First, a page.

Synonyms for wildemann or Related words with wildemann
Examples of "wildemann"
The Lower Grumbach Pond (), usually just Grumbach Pond ("Grumbacher Teich"), is an old mining reservoir or "Kunstteich" between Hahnenklee and
in the Upper Harz mountains in Germany
The wild man was used as a symbol of mining in late medieval and Renaissance Germany. It appears in this context in the coats of arms of Naila and of
. The town of
in the Upper Harz was founded in 1529 by miners who, according to legend, met a wild man and wife when they ventured into the wilds of the Harz range.
6) Dörr J, Krautwald S,
B, Jarius S, Ringelstein M, Duning T, Aktas O, Ringelstein EB, Paul F, Kleffner I. Characteristics of Susac Syndrome: a review of all reported cases. Nat Rev Neurol 9(6): 307-16; 2013
From 1960 to 1961 Peter Kuckei studied at the Staatliche Akademie der Bildenden Künste in Bremen, as well as from 1961 to 1963 at the Staatliche Akademie der Bildenden Künste in Stuttgart with Prof. H.
The Kalte Birke lies on the Harzer Försterstieg, a trail that runs from Goslar via Wolfshagen im Harz, Lautenthal,
, Bad Grund (Harz), Buntenbock and Lerbach to Riefensbeek-Kamschlacken near Osterode am Harz.
The water system covers an area of roughly within the Lower Saxon part of the Harz, the majority of structures being found in the vicinity of Clausthal-Zellerfeld, Hahnenklee, Sankt Andreasberg, Buntenbock,
, Lautenthal, Schulenberg, Altenau and Torfhaus.
is a town and a former municipality in the district of Goslar, in Lower Saxony, Germany. It has been part of the town Clausthal-Zellerfeld since January 1 2015. It is situated in the west of the Harz, northwest of Clausthal-Zellerfeld. It was part of the former "Samtgemeinde" ("collective municipality") Oberharz.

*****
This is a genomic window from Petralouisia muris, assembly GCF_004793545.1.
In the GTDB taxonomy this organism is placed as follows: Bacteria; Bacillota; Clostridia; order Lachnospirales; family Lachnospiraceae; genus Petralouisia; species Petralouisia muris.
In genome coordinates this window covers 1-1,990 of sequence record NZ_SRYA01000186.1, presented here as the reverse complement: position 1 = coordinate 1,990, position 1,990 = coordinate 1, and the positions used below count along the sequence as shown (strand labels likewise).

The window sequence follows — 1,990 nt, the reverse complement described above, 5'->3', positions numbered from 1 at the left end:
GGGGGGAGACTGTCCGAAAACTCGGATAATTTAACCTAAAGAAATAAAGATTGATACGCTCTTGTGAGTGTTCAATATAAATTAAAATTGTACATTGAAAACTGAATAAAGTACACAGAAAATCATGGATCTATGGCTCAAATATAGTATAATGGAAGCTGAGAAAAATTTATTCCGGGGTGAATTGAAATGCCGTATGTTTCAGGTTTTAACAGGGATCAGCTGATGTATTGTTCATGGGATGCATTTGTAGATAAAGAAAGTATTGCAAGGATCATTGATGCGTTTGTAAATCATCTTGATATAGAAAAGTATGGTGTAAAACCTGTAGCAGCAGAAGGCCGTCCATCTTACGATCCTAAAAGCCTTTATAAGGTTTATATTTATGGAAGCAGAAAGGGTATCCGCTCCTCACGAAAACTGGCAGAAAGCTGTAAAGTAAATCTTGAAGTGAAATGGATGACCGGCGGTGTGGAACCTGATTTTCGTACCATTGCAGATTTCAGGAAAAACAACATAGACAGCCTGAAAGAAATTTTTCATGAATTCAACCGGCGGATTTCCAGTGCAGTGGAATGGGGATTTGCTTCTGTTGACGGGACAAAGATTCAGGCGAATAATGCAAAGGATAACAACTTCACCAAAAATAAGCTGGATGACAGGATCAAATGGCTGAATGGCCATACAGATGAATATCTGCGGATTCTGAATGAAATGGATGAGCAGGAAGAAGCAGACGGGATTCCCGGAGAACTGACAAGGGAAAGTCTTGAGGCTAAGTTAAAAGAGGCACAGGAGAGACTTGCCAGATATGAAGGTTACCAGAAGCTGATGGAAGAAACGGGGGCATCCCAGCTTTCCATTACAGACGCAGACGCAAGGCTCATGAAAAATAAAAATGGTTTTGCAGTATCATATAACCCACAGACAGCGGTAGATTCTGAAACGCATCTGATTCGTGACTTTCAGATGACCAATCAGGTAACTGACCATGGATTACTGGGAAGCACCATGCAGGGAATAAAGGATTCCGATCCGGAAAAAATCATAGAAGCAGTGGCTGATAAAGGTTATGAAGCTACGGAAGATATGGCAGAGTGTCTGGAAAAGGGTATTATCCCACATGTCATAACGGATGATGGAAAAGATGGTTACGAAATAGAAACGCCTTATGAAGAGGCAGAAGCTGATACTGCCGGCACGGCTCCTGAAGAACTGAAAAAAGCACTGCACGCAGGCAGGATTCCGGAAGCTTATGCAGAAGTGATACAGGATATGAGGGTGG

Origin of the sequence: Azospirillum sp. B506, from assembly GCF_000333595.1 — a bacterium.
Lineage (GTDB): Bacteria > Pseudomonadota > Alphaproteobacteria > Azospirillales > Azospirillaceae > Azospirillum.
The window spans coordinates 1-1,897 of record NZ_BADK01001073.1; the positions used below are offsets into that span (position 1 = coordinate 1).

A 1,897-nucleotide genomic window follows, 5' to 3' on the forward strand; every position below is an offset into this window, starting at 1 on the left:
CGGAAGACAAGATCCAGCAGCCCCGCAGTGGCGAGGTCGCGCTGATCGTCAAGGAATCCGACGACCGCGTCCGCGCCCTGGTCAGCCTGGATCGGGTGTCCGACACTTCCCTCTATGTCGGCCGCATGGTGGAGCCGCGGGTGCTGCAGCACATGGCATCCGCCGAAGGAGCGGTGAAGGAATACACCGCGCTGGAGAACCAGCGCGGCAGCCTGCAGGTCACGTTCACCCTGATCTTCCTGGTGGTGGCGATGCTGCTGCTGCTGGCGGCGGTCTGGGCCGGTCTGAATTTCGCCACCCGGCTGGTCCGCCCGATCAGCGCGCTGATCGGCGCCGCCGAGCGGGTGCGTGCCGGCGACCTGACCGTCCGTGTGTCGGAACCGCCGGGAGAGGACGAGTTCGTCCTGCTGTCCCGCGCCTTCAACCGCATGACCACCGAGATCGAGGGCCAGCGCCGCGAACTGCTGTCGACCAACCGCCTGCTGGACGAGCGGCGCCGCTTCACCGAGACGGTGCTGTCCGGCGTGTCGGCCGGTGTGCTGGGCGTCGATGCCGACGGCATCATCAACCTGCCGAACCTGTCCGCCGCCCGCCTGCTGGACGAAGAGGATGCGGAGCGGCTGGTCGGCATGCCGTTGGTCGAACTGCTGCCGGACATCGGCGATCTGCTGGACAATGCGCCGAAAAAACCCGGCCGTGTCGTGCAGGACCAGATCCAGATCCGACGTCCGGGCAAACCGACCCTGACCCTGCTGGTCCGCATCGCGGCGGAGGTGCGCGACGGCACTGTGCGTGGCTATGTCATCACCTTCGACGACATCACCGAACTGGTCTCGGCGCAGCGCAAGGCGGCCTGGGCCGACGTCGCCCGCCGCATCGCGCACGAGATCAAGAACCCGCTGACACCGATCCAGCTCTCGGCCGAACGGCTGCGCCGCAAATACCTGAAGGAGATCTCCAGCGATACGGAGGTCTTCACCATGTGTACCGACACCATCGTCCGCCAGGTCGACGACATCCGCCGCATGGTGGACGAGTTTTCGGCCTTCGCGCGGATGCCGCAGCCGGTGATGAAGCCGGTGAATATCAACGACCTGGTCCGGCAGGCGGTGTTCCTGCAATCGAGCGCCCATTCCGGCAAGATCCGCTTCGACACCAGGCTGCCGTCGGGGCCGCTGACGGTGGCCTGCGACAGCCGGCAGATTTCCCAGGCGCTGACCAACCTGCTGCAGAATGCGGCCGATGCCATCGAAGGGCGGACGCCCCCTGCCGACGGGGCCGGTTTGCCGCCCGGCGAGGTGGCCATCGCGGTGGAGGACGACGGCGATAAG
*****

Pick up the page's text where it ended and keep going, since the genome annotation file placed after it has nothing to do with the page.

Having passed through the middle of the village of Buntenbock, the Innerste passes "Prinzenteich" and turns to the west to
(390 m), one of the smallest towns in Germany. Grumbach, one of the first tributaries, flows into the Innerste in the middle of
. The Innerste turns to the North to Lautenthal (300 m), another town on its course and flows parallel to the abandoned track of the Innerste Valley Railway. Here the Laute flows into the Innerste in the middle of Lautenthal. The name of the town means "Laute Valley". Near Lautenthal the Innerste is dammed (the "Innerstetalsperre"). When the dam was built 1963-1966, a nice lake for holidays and watersports was created. A few kilometers further on, the Innerste leaves the Harz Mountains near the town of Langelsheim (204 m) and turns to the Northwest. The first tributary is river Grane (12 km in length).
The name chosen by the new town's administration has caused some disturbance, as the area is not part of the Upper Harz region, which traditionally refers to the seven mining towns ("Bergstädte") of Clausthal, Zellerfeld, Andreasberg, Altenau, Lautenthal,
, and Grund, all located in the neighbouring state of Lower Saxony. A lawsuit filed by the Lower Saxon "Samtgemeinde" ("collective municipality") Oberharz in 2009 was dismissed by the Saxony-Anhalt administrative court in Magdeburg.
There had been ideas about building such a line, important to the mining industry in the Upper Harz, for a long time. But the narrow Innerste valley posed major problems for a standard gauge railway. In 1874 the Magdeburg-Halberstadt Railway Company began work and bored a tunnel through the Gallenberg in